This post was originally posted on the Chamberlain Files
As the Birmingham Policy Community is launched, following hot on the heels of the Kerslake Review and today’s budget announcement, Patrick Willcocks assesses the need for better strategic co-ordination at Birmingham City Council.
The Kerslake Review covered a lot of ground. I want to focus on two connected areas that it found lacking and with which I profoundly agree: the lack of an overall vision for the city; and the weakness of the corporate centre, in particular the weakness of leadership in the area of Birmingham’s economy.
When I first joined the City Council in 1998, a senior officer said to me: ‘you will never understand the Council as it is too big’. It annoyed me intensely. I needed to try to understand the beast, not least as I had to increasingly represent BCC to our partners in Europe. I had to explain our strategies and our approaches.
A few things really struck me in those early years:
- there was no published structure to the organisation for many years;
- HR didn’t know how many people were employed by the authority at any one time;
- it was a body obsessed with internal processes and procedures, but not one that thought or reflected on decisions, let alone evaluated them – the bean counters were in charge; and
- for many years political leadership, with few exceptions, was weak and officer leadership weaker.
It was an organisation reacting to circumstances; not forward thinking; not learning from outside; not effectively engaging with neighbours or Whitehall. Instead, it went for the easy solution; the marketing approach to strategies such as the Big City Plan; and the ‘London is biased against’ us approach to failure. Therefore, so much of the Kerslake review rings true, even if a little outdated in parts.
Kerslake found that there was a multiplicity of strategies; no coherent single vision and no effective oversight of the co-ordination or delivery of these strategies. These plethora of strategies led me to try and co-ordinate links to them on my blog UrbanPivot. I felt if it was hard for me to navigate their complexity and number, so how could a member of the public cope?
I think to some extent if Kerslake had done his report five years ago aspects of it would have been even more damning. Birmingham has made some improvements to its strategic approach. There are a number of new innovative strategies and plans put in place, but crucially, perhaps, co-ordination of them hasn’t improved enough.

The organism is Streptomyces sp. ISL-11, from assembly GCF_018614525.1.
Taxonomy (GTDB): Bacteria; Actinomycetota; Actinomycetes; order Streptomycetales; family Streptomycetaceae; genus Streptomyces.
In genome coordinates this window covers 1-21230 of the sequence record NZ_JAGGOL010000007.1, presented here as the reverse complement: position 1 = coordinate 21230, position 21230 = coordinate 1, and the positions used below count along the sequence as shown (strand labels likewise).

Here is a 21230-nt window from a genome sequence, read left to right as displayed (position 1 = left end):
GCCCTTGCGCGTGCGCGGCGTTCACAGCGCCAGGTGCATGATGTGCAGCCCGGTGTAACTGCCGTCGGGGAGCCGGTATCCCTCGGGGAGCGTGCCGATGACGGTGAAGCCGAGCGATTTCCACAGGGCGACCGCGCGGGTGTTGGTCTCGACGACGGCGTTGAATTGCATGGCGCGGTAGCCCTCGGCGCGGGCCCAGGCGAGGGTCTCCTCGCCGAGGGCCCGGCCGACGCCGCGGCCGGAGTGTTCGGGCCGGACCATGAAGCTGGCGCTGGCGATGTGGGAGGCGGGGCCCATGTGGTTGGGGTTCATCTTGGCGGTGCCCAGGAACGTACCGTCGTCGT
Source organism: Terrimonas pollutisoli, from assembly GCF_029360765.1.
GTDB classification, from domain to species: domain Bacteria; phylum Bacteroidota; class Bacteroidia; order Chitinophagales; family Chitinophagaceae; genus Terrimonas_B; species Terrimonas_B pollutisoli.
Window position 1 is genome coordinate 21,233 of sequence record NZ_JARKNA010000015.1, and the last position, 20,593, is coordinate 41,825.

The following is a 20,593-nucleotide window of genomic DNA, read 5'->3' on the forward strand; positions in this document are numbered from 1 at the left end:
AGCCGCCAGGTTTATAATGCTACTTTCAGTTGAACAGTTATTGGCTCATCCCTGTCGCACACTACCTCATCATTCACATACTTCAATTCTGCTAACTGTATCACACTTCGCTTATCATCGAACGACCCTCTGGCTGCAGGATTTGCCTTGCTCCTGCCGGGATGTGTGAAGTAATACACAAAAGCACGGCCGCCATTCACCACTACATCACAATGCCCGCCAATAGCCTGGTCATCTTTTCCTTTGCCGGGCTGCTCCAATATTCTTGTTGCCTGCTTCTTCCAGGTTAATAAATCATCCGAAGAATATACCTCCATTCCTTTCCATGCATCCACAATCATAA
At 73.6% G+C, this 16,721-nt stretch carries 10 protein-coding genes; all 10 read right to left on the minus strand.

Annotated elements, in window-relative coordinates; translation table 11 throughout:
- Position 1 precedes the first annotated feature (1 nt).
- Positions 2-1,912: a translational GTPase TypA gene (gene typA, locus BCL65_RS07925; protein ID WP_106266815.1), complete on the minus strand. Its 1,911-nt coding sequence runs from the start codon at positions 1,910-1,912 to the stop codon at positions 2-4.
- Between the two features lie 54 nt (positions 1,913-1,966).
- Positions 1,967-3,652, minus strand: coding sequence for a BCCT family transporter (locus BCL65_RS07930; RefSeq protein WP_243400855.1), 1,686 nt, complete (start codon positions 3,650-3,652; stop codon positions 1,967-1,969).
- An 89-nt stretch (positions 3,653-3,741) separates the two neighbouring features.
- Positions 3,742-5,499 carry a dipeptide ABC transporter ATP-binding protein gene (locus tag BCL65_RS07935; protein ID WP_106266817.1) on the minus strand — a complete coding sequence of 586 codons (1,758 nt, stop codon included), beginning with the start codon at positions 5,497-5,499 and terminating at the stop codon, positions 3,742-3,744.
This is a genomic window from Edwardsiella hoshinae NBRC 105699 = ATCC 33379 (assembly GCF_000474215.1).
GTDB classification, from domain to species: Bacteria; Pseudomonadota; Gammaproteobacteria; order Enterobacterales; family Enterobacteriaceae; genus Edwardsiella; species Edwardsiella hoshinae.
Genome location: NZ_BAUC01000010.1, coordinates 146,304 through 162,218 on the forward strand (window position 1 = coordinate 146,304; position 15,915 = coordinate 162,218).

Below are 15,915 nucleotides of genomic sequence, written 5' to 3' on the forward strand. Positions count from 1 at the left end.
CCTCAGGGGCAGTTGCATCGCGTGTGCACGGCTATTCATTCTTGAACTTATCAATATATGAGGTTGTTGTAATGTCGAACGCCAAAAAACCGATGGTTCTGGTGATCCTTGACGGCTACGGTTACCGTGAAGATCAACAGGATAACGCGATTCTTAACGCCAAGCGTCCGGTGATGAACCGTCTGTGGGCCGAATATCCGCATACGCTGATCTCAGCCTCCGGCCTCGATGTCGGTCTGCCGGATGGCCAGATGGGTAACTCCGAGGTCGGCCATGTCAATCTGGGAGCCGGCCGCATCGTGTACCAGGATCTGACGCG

Two new strategies really impress: the Carbon Road Map produced by the Green Commission and most recently the Birmingham Connected Mobility strategy. This latter document openly talks about where the funding will come from for dlivery. In the past, strategies were ‘motherhood and apple pie’ – not dealing with the how and the when. Birmingham Connected is at least open in discussing funding and implementation, but even these tentative steps to being more realistic have led to criticism.
But some strategies, namely the more economic ones, still don’t always take on board corporate aims. So, for instance, the Enterprise Zone Implementation Plan – a really crucial plan as it is steering £275m of investment and a model in some respects in innovative financing – is almost wholly property/infrastructure led, but hardly links to the Carbon Road Map; it doesn’t read in a joined up manner.
So I fully agree with Kerslake’s analysis; there is little that tells the Birmingham strategic story. This lack of an overview can and does lead to unco-ordinated approaches. Kerslake picks up on the Annual Policy Statement from the Leader. This, in effect, is the only co-ordinating document for the city, but it is not promoted, publicised or consulted on and nor is it used in the business planning process of the Council. So, as he finds, it sadly lacks in effectiveness.
What is interesting is Kerslake’s call for greater support for central functions. I often compared our city council to Manchester’s – which I came across regularly working in Europe. It is a smaller authority, but it had/has a much stronger centre. It had a raft of deputy and assistant chief executives who could help the CEO Howard Bernstein drive the organisation and the city in a coherent and consistent manner. Sir Howard Bernstein (together with Richard Leese) has recently been ranked joint first in this year’s ‘ultimate local government power list’ in recognition of their excellent leadership.
In contrast to Manchester, the centre has always been weak in Birmingham and so silo thinking has prevailed. Stephen Hughes, towards the end of the last administration, effectively tried to decimate the corporate centre to meet saving targets with little thought about how that would impact on strategic and effective working.
I had great hopes when the new administration took power in 2012 and it has led to some improvements: some functions restored to the centre and some really innovative strategies and plans have emerged, but the centre is far from strong enough and needs re-envisaging.
Kerslake’s recommendation on the need for a Head of the Economy Directorate is spot on. A City with huge economic problems needs such leadership. We used to have such officer leadership until recently when the position was merged with that of Chief Executive. This was probably done, not for strategic reasons, but more likely in an effort to move on the then incumbent as he was not flavour of the month. So the new Chief Executive/Head of the Economy Directorate, Mark Rogers, came to the Council with – as I understand it – no previous experience in Economic Development and therefore despite being a real asset to the Council hasn’t got the right skills nor the time to lead on economic development.
So, Kerslake is right for the need for a city vision and right for the need for a stronger corporate centre.
Patrick Willcocks is an adviser on European Policy and Urban Affairs.